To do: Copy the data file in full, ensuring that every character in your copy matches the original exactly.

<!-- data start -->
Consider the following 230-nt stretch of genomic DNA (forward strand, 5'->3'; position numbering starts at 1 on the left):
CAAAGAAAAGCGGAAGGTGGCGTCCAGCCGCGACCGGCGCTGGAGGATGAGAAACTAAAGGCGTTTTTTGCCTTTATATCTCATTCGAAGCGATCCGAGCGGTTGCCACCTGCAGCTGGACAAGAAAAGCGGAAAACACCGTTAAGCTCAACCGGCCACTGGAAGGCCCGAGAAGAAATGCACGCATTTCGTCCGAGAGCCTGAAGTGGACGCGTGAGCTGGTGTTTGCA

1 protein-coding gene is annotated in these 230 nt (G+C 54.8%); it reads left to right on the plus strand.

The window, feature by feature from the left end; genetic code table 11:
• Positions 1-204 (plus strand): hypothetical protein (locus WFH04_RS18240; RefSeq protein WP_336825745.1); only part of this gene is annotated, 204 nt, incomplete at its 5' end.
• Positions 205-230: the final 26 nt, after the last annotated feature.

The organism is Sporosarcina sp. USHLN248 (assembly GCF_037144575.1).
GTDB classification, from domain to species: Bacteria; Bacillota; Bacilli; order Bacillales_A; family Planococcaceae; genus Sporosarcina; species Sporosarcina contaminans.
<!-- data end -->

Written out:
Consider the following 230-nt stretch of genomic DNA (forward strand, 5'->3'; position numbering starts at 1 on the left):
CAAAGAAAAGCGGAAGGTGGCGTCCAGCCGCGACCGGCGCTGGAGGATGAGAAACTAAAGGCGTTTTTTGCCTTTATATCTCATTCGAAGCGATCCGAGCGGTTGCCACCTGCAGCTGGACAAGAAAAGCGGAAAACACCGTTAAGCTCAACCGGCCACTGGAAGGCCCGAGAAGAAATGCACGCATTTCGTCCGAGAGCCTGAAGTGGACGCGTGAGCTGGTGTTTGCA

1 protein-coding gene is annotated in these 230 nt (G+C 54.8%); it reads left to right on the plus strand.

The window, feature by feature from the left end; genetic code table 11:
• Positions 1-204 (plus strand): hypothetical protein (locus WFH04_RS18240; RefSeq protein WP_336825745.1); only part of this gene is annotated, 204 nt, incomplete at its 5' end.
• Positions 205-230: the final 26 nt, after the last annotated feature.

The organism is Sporosarcina sp. USHLN248 (assembly GCF_037144575.1).
GTDB classification, from domain to species: Bacteria; Bacillota; Bacilli; order Bacillales_A; family Planococcaceae; genus Sporosarcina; species Sporosarcina contaminans.